By John Zheng
Rich Youmans’s Head-On is a fine, hand-sewn collection of 13 well-crafted haibun stories, each presenting an exquisite part strung together like sequences.
The title poem is about a couple driving one evening on the back road to the concert, but “the slow procession of cars” ahead of them “stretches through deepening twilight.” Youmans is good at describing the situation they are trapped in and using the couple’s dialogue as different responses to the slow traffic. While the husband mutters “Oh God,” the wife guesses, “Accident, maybe road work” Then the husband sounds a bit anxious, uttering “An hour at least.” Ironically, on the opposite lane, “white headlights rush them from around the bend—prisoners set free, running wild eyed into the night.” The metaphoric comparison enriches the poetic quality of this haibun. Then the haiku following the first paragraph complements the image of “white headlights” and extends what the husband sees in the side view mirror by juxtaposing the fading and flaring taillights with the steady star in the sky:
and flare . . .
one steady star
The poet is skillful in using the concrete description to suggest the growth of anxiety. As the headlights behind them accumulate, and the situation becomes a stain on the whole wonderful day spent joyfully doing morning chores, watching the Red Sox game, and having a favorite dinner, the husband sounds even more impatient, “This is ridiculous.” Yet, the procession of cars barely crawls, and twilight fades into sparse stars. Forty minutes later, they just round the bend where they notice the accident suggested in the second haiku (“red lights beating / through soft pine—/ his pulse”), followed by a more vivid description of the tragic scene: “a station wagon, its front end nearly gone, its entire windshield burst; glass glitters across the blacktop as if all the stars had dropped. A rear door is open; near it, three white-shirted medics huddle over a sheeted figure.” Yet, the more tragic spot about this head-on is pointed to by the wife—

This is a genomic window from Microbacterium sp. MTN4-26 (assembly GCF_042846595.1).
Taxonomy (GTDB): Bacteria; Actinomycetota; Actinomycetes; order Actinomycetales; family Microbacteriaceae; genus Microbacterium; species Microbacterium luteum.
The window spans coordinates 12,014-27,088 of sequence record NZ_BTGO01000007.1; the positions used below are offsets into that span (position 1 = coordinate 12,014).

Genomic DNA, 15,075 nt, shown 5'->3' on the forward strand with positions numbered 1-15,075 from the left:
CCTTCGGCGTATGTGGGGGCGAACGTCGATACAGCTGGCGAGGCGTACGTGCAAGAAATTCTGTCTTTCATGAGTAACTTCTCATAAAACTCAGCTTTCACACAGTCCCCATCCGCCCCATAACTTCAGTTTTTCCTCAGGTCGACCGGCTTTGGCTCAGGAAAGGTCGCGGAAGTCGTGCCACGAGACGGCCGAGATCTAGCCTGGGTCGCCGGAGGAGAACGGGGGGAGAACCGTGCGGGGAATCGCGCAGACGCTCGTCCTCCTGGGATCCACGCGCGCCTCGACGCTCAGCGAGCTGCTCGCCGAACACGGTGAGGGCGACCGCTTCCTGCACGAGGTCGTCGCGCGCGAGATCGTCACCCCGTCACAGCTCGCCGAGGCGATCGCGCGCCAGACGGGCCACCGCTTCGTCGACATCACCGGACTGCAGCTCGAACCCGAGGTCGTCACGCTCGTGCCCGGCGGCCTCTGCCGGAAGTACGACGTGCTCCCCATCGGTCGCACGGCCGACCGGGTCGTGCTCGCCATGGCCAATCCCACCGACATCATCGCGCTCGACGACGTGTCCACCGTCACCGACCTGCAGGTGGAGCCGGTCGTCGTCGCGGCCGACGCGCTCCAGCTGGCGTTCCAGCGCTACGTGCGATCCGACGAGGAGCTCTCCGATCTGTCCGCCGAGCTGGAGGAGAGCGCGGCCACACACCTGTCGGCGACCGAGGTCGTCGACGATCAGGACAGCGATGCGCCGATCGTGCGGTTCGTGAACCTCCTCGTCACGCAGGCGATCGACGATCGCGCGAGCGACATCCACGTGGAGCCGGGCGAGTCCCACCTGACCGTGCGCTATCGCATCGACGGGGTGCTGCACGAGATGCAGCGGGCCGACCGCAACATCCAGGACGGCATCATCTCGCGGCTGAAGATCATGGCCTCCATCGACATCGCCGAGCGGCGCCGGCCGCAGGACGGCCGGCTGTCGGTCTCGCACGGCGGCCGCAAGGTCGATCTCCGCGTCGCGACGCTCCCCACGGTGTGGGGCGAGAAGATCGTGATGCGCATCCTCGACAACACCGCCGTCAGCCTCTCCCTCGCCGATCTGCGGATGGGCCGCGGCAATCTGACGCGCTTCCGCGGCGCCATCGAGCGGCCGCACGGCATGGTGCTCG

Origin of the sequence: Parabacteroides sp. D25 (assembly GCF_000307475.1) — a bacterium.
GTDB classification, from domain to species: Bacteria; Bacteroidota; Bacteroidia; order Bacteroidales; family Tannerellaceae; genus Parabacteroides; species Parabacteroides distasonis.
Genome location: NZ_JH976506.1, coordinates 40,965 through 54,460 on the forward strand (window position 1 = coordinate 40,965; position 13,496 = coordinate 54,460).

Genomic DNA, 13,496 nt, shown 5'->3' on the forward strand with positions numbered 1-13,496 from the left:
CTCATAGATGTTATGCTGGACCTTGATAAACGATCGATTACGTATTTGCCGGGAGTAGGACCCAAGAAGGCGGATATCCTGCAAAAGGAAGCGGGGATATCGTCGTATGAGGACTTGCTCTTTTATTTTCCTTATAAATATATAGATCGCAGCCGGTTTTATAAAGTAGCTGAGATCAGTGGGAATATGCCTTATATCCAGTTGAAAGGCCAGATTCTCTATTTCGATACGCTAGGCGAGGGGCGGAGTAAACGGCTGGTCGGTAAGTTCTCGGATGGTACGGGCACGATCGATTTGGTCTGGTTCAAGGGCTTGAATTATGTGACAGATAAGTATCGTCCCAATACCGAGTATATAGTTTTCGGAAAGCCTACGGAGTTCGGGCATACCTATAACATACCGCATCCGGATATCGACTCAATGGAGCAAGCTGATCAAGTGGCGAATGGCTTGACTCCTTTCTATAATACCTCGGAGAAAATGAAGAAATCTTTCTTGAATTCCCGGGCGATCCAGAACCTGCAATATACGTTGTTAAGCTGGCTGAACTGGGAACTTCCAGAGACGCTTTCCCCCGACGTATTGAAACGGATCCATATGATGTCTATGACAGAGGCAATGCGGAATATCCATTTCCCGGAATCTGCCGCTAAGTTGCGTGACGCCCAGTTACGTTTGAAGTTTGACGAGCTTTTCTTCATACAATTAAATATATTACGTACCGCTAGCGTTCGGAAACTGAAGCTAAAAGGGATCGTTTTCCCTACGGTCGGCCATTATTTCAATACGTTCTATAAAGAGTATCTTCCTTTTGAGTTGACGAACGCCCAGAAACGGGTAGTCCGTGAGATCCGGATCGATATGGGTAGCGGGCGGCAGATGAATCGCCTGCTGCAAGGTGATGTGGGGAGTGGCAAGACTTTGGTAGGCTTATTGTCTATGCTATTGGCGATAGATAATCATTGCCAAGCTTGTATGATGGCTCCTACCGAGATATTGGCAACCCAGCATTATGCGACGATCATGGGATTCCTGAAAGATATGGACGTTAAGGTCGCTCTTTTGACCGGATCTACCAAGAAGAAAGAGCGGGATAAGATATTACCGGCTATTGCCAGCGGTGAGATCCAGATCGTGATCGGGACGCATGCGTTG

by the bright flare
a child’s sneaker,
its laces still tied
—which leads to an imagined detail of what has happened to the family in the accident. The couple seems to have a mood switch. The man is no longer concerned about the concert; instead, he keeps his eyes wide open on the road, and even “the insects flicking through the headlight beams” cannot escape his concentration. The wife “no longer hums her favorite Bach. They feel the pain of head-on. There comes a sudden realization of the importance of life, togetherness, and consciousness of each other, as shown in their hand touch.